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Returned 1346 results. Page 41 of 135.

Image of Cedrus atlantica (Glauca Group) photo by: Russell Stafford

Russell Stafford

(Blue Atlas Cedar)

Noble, majestic and impressive in form and stature, the blue Atlas cedar is a heat and drought tolerant tree with alluring steel blue to frosty blue-green needles. An evergreen conifer native to the Atlas Mountains of extreme northwestern Africa, the tree in youth is pyramid-like with few branches but becomes a massive, spreading-branched specimen with age.

The needles emerge each spring in tufted whorls atop short nubs on the thin branches, first steel blue and becoming powdery blue green. The...

Image of Ceiba photo by: Forest & Kim Starr

Forest & Kim Starr

(Ceiba)

The bombax family comprises some 30 genera and 250 species of tropical and subtropical trees, many native to arid or semi-arid regions. Closely allied to the Malvaceae (mallow family), members of the Bombacaceae are distinguished primarily by their imposing stature, their bundled (or "fascicled") stamens, and their smooth (rather than spiny) pollen. Many have swollen, bulbous, light-wooded trunks rich in water-storing tissue. These make striking but ultimately massive ornamental trees for tropical...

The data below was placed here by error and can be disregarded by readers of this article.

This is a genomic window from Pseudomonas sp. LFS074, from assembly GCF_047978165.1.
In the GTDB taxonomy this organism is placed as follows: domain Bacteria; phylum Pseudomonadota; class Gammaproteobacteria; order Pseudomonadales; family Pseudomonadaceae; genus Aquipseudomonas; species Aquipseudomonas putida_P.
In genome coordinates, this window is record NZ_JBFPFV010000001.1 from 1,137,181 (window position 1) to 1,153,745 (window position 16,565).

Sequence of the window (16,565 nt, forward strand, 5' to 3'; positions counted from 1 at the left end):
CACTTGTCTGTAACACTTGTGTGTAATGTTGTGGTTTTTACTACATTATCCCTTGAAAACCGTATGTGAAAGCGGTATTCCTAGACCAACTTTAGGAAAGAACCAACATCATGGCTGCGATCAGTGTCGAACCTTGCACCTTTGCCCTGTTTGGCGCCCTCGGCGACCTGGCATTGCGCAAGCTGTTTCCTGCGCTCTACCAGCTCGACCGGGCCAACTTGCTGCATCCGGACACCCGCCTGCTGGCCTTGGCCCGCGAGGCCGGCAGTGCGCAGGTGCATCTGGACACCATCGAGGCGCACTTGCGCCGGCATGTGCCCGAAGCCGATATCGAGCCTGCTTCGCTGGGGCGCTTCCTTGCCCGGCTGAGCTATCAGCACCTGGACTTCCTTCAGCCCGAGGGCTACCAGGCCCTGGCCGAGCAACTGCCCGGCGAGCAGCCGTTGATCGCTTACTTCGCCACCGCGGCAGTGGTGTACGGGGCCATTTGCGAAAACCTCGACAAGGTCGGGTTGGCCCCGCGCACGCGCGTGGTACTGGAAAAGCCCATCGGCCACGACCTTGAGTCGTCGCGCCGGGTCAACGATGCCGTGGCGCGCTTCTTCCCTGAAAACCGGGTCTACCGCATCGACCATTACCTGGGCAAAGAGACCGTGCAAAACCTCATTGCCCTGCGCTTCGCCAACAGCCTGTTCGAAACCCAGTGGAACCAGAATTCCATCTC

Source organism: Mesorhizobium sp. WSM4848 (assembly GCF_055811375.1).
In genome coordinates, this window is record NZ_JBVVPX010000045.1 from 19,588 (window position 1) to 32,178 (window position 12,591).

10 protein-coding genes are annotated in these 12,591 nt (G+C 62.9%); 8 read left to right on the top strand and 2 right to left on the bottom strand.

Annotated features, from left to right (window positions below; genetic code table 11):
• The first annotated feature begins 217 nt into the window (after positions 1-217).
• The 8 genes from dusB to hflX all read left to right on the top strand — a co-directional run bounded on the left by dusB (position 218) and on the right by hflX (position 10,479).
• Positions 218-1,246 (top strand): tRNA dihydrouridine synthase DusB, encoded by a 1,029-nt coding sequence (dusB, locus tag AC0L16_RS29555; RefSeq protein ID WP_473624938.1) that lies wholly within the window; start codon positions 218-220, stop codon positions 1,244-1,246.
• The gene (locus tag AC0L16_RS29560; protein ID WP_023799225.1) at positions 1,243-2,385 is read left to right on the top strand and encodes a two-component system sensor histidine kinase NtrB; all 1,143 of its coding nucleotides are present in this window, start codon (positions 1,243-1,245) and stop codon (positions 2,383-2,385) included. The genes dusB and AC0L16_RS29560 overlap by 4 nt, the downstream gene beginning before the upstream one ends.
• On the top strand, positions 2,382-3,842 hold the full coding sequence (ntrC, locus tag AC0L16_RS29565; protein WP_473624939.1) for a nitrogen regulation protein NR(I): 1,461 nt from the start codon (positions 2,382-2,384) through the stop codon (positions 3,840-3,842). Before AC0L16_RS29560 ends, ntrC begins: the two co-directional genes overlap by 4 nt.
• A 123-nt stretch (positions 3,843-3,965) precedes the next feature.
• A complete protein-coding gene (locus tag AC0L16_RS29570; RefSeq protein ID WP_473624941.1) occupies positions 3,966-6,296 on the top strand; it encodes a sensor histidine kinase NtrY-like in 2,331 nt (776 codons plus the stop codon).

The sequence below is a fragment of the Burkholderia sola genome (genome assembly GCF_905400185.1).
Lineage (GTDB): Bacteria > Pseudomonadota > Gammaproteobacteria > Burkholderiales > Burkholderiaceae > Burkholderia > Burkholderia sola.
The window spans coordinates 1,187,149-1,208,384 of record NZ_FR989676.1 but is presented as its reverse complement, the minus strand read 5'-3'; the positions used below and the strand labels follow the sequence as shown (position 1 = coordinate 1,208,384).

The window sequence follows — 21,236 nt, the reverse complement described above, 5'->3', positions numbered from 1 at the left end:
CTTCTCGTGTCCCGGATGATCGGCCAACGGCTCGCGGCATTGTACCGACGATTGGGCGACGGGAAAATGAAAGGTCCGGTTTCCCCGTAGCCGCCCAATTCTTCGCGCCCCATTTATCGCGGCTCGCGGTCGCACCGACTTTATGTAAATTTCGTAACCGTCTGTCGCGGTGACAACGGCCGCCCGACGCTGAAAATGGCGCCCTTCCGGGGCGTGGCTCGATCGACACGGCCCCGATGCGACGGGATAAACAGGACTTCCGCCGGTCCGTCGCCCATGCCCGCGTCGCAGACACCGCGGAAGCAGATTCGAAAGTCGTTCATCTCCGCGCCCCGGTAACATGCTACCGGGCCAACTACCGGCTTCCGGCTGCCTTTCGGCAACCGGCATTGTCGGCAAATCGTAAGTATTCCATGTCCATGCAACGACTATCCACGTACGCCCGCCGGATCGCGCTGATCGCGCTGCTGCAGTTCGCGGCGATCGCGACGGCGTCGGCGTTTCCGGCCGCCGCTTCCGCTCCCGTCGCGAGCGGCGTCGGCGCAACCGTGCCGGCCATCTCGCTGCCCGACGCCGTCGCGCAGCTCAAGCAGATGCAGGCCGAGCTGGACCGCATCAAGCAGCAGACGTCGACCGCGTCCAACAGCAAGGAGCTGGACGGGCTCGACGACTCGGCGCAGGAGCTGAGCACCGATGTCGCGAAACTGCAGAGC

Image of Ceiba pentandra photo by: Michael Charters, www.calflora.net

Michael Charters, www.calflora.net

(Ceiba, Kapok, Silk Cotton Tree)

Impressive in size and muscular in form, kapok has fragrant dull white flowers in late winter that produces pods filled with cottony fibers once used for stuffing lifejackets, furniture and pillows. A massive deciduous tree native to South America, it has been cultivated all across the tropics for so long that often it is misleadingly listed as native to Africa, southern Asia or "pantropical". The smooth gray bark of this monstrous plant puts elephants and the largest of dinosaurs to shame. With...

Image of Ceiba pentandra

James Burghardt

(Variegated Kapok, Variegated Silk Cotton Tree)